ever undertaken in the West
, and with the greatest army that had ever yet been assembled outside of Virginia
The war was now two years old; and in that time Grant
's career had embraced the doubtful affair of Belmont
, the capture of Fort Donaldson, the disastrous first day at Shiloh
, the battle of Ilka, in which Grant
did not fight at all, but by his slowness opened the way for Price
's retreat, after he had repulsed IRosecranz, the battle of Corinth
, won by Rosecranz
's absence, who, on his return, not only failed to follow up the beaten army of Van Dorn
, but allowed it to recruit and reorganize close by him, and when at last he did march against it, he moved (with overwhelming forces) so cautiously and slowly that by Christmas
he was only six days march from Corinth
, where his enemy had been almost destroyed three months before.
This unpardonable inaction, and the grave neglect to guard his depots, gave Van Dorn
the opportunity to pass behind him, destroy all the supplies of his army, and defeat his campaign.
Yet, after all this, Mr. Lincoln
recognized in Grant
the qualities essential for the successful leader of his armies; and he then reposed in him irrevocably his absolute confidence; and there it rested, through evil report and through good report, to the very end. What made him do it, no man can tell; but he did it, and the results are before us!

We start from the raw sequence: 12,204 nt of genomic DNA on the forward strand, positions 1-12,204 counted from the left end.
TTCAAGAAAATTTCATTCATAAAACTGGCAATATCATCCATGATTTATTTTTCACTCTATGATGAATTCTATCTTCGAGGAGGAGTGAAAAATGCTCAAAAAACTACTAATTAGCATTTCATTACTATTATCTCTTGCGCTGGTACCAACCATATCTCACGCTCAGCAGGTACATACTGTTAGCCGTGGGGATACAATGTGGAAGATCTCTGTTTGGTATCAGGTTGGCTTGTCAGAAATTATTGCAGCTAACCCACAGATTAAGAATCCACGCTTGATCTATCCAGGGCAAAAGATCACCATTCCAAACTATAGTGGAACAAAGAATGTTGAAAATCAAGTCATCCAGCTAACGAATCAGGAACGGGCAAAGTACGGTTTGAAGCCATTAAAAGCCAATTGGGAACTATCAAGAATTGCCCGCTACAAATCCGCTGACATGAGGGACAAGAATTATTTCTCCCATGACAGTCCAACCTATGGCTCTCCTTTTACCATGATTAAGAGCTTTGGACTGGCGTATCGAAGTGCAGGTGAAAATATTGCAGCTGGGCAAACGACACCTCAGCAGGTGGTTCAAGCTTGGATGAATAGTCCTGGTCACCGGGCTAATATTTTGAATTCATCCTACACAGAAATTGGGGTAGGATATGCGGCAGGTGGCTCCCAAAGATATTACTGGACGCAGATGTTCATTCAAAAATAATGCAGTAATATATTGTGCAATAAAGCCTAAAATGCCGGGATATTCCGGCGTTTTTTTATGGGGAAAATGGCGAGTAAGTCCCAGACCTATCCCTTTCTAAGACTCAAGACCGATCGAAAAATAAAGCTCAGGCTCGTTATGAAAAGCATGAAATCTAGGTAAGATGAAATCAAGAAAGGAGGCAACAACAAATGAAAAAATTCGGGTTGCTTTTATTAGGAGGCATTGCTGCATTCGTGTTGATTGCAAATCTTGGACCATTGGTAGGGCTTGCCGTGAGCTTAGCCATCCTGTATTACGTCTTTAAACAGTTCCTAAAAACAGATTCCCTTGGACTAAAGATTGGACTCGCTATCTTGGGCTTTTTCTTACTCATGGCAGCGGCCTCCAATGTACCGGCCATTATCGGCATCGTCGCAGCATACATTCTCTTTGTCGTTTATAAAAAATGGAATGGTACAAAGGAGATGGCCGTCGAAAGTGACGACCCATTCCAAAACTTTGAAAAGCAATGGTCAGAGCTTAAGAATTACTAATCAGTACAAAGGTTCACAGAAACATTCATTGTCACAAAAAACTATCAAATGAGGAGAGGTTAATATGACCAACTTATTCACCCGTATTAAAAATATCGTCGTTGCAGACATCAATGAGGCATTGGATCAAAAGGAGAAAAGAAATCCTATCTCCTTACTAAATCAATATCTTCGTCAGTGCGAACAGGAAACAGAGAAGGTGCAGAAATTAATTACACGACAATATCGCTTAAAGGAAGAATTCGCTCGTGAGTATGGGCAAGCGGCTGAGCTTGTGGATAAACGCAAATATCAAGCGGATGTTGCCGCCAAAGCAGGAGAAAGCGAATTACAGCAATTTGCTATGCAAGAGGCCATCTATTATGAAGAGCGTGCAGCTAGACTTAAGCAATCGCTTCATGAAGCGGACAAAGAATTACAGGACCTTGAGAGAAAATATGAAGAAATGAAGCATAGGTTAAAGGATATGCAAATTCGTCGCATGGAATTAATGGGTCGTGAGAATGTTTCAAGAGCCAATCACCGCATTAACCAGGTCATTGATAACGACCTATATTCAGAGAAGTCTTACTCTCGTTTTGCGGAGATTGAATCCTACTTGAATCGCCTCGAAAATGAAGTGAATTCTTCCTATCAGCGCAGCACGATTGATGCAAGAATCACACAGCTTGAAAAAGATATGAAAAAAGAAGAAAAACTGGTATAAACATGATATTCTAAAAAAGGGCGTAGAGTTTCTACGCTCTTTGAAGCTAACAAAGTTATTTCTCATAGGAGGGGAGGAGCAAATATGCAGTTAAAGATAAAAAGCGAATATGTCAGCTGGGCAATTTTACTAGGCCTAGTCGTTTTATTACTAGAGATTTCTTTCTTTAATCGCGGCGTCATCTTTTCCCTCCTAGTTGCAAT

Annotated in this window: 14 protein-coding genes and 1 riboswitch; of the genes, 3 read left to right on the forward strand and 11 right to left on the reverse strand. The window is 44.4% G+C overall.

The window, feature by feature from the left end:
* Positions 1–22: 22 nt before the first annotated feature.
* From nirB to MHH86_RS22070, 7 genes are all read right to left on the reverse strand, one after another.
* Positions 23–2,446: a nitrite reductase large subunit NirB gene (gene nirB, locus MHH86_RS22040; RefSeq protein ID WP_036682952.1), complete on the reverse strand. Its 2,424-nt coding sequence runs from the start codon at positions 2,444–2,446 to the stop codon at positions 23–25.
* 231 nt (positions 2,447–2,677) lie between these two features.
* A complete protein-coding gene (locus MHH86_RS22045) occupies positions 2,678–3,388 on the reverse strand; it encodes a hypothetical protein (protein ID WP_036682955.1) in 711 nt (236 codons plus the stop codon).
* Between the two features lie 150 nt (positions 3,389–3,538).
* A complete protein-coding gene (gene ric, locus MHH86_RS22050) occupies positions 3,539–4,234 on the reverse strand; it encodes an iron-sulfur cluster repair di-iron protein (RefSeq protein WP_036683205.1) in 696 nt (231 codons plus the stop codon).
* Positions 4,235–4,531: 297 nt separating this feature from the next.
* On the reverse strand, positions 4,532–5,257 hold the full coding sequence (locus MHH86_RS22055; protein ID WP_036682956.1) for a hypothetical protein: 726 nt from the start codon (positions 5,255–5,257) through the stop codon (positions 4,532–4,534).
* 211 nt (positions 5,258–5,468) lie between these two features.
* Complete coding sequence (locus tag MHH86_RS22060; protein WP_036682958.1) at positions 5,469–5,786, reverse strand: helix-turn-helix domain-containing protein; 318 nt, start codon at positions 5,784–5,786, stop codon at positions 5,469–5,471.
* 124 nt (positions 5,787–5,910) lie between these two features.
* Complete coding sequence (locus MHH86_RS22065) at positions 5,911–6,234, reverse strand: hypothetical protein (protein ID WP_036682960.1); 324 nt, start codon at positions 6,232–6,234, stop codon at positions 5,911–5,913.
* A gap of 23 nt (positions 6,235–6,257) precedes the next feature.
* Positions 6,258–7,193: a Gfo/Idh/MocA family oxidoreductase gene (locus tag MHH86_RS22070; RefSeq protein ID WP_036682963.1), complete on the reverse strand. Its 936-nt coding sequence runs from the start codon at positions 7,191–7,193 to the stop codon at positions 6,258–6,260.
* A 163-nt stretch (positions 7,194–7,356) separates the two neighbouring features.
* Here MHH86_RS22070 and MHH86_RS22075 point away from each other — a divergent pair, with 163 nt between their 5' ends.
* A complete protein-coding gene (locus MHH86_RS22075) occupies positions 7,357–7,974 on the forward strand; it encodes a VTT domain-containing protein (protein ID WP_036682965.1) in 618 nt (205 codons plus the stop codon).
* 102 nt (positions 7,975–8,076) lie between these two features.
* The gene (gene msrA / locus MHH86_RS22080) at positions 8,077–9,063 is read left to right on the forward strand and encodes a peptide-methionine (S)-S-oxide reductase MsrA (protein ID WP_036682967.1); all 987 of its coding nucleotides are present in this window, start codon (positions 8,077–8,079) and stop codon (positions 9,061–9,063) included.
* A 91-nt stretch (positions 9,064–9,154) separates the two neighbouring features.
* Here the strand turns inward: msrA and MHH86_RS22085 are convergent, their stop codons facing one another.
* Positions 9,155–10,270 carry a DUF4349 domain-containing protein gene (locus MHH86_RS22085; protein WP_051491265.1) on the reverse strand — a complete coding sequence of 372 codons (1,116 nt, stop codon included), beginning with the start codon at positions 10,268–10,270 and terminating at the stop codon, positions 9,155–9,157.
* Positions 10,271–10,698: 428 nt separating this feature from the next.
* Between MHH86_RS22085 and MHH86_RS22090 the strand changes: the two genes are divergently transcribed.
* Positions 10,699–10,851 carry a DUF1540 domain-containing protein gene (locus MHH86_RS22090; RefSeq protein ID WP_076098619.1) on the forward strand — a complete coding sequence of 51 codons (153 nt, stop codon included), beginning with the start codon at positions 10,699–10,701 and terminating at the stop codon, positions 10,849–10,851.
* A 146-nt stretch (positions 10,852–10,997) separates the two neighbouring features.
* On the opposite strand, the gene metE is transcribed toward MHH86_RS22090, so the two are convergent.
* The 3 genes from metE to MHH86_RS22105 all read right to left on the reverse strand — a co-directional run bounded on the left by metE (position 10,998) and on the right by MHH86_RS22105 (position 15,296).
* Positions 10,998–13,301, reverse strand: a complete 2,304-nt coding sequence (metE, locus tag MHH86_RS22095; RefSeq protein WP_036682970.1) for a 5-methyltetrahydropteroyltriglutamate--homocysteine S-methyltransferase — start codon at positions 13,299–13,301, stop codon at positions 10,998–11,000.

I will not dwell on the subsequent military operations of General Grant
They were on a grand scale.
He was never stinted in material nor in men. He would never move until his estimates were met, and they were enormous.
He soon found he could only defeat our armies by overwhelming them with much greater armies, and he had the force of will to compel his governernment to furnish him with such armaments as modern war has never seen.
We can almost believe the stories of Xerxes
and his Persian hosts, when we remember the blue lines and the blue masses which covered the flats beyond Young's Point
, surged and resurged against the works around Vicksburg
, burst over Bragg
's attenuated lines about Chattanooga
, and swarmed over the Potomac
in countless thousands to attempt and reattempt the deadly “on to Richmond
,” until, at last, two hundred thousand of them enveloped all that was left of the grand old army of Virginia, then reduced to eight thousand way-worn, starving, but desperate men, who only awaited the signal of their chief to charge upon the